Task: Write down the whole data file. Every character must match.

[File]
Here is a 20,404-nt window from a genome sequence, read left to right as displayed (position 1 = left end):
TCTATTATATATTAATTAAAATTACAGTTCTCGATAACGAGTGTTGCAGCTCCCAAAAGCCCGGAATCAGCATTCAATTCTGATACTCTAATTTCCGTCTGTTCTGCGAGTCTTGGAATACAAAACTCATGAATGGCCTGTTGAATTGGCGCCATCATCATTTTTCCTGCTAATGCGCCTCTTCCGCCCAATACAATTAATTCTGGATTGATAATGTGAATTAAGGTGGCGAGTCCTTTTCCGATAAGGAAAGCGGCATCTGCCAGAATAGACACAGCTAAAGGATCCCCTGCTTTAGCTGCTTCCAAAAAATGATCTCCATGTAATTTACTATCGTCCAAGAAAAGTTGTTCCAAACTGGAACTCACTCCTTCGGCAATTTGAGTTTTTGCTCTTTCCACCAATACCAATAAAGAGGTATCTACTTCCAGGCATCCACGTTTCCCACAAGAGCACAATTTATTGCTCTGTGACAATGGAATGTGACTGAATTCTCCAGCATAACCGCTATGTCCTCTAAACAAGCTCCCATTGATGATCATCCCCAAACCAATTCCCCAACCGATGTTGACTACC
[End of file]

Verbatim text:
Here is a 20,404-nt window from a genome sequence, read left to right as displayed (position 1 = left end):
TCTATTATATATTAATTAAAATTACAGTTCTCGATAACGAGTGTTGCAGCTCCCAAAAGCCCGGAATCAGCATTCAATTCTGATACTCTAATTTCCGTCTGTTCTGCGAGTCTTGGAATACAAAACTCATGAATGGCCTGTTGAATTGGCGCCATCATCATTTTTCCTGCTAATGCGCCTCTTCCGCCCAATACAATTAATTCTGGATTGATAATGTGAATTAAGGTGGCGAGTCCTTTTCCGATAAGGAAAGCGGCATCTGCCAGAATAGACACAGCTAAAGGATCCCCTGCTTTAGCTGCTTCCAAAAAATGATCTCCATGTAATTTACTATCGTCCAAGAAAAGTTGTTCCAAACTGGAACTCACTCCTTCGGCAATTTGAGTTTTTGCTCTTTCCACCAATACCAATAAAGAGGTATCTACTTCCAGGCATCCACGTTTCCCACAAGAGCACAATTTATTGCTCTGTGACAATGGAATGTGACTGAATTCTCCAGCATAACCGCTATGTCCTCTAAACAAGCTCCCATTGATGATCATCCCCAAACCAATTCCCCAACCGATGTTGACTACC